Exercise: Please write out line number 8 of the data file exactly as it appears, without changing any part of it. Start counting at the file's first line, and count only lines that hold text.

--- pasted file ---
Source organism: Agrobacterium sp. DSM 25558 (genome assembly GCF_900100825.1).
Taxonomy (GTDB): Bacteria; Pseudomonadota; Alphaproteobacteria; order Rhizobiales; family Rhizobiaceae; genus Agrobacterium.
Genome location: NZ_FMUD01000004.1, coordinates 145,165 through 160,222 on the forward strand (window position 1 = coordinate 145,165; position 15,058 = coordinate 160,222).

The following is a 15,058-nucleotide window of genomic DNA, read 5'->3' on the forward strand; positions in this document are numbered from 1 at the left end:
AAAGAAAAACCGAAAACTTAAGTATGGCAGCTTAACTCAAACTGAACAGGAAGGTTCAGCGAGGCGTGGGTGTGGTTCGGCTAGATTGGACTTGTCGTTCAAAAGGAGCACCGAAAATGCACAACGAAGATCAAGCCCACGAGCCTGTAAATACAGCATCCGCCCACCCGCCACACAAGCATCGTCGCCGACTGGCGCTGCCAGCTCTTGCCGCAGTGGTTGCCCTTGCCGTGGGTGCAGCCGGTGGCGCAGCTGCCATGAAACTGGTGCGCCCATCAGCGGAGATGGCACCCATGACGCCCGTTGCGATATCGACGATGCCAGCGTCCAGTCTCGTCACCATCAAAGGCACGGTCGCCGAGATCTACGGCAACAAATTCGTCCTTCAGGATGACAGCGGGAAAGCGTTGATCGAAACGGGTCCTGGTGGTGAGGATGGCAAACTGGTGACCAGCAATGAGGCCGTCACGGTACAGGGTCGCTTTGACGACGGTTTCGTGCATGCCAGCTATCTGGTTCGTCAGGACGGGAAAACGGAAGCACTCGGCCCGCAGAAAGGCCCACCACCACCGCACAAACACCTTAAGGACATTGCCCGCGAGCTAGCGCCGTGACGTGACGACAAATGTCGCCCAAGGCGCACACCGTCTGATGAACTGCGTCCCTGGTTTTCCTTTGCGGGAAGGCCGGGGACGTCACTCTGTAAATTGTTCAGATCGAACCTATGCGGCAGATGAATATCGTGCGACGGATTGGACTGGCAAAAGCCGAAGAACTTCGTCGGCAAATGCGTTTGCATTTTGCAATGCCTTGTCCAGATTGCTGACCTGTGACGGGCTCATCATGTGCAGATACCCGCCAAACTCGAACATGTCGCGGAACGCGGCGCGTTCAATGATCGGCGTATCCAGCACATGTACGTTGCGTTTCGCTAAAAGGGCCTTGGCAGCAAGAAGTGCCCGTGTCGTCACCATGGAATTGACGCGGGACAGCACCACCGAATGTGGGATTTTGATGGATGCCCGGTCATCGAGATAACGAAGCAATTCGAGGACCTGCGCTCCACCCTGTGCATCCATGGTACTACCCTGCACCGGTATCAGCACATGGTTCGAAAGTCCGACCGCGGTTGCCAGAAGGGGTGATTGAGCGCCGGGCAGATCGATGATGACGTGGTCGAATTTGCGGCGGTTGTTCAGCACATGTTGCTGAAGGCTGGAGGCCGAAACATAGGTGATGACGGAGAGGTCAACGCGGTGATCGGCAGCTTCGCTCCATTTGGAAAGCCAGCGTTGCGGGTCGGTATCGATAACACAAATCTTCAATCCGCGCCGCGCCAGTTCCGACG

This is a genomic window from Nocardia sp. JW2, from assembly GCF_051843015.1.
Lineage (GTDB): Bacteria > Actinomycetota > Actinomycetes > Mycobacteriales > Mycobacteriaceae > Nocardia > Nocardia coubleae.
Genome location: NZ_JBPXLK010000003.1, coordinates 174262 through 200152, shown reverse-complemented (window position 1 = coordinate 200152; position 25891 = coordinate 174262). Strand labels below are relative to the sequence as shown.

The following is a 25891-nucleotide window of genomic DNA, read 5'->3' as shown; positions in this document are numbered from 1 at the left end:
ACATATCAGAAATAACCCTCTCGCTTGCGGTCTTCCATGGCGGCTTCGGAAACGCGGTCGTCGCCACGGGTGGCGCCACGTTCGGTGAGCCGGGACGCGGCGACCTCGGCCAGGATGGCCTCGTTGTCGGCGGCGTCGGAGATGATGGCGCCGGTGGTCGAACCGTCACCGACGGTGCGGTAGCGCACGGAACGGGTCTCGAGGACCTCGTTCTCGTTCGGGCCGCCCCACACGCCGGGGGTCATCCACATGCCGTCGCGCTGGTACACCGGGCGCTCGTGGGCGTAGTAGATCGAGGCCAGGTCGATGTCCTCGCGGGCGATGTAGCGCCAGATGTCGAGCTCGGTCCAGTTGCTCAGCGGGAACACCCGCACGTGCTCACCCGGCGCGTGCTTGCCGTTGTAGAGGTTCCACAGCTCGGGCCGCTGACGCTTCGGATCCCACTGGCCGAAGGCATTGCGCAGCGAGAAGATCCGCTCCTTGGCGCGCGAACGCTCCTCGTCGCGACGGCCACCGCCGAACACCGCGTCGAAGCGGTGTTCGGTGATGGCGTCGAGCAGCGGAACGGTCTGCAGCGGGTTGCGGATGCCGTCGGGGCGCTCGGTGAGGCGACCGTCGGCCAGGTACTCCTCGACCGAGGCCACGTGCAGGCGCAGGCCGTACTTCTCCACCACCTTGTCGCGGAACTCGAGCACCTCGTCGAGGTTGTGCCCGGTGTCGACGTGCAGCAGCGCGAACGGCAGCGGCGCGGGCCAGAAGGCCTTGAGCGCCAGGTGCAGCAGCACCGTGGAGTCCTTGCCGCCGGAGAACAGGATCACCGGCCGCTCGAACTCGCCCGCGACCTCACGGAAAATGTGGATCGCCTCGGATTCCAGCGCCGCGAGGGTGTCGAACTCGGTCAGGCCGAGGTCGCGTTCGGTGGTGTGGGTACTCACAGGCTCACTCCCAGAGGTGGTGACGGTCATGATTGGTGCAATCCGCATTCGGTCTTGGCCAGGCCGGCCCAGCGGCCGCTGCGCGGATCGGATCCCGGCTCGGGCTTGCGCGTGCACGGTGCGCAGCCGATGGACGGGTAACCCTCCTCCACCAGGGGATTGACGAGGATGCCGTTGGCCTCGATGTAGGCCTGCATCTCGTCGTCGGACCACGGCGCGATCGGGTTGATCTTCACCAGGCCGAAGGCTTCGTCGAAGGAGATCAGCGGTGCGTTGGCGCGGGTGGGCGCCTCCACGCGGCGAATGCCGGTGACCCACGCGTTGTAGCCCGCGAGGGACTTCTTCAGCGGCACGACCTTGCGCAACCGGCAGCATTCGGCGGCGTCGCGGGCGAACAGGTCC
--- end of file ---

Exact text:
Genome location: NZ_JBPXLK010000003.1, coordinates 174262 through 200152, shown reverse-complemented (window position 1 = coordinate 200152; position 25891 = coordinate 174262). Strand labels below are relative to the sequence as shown.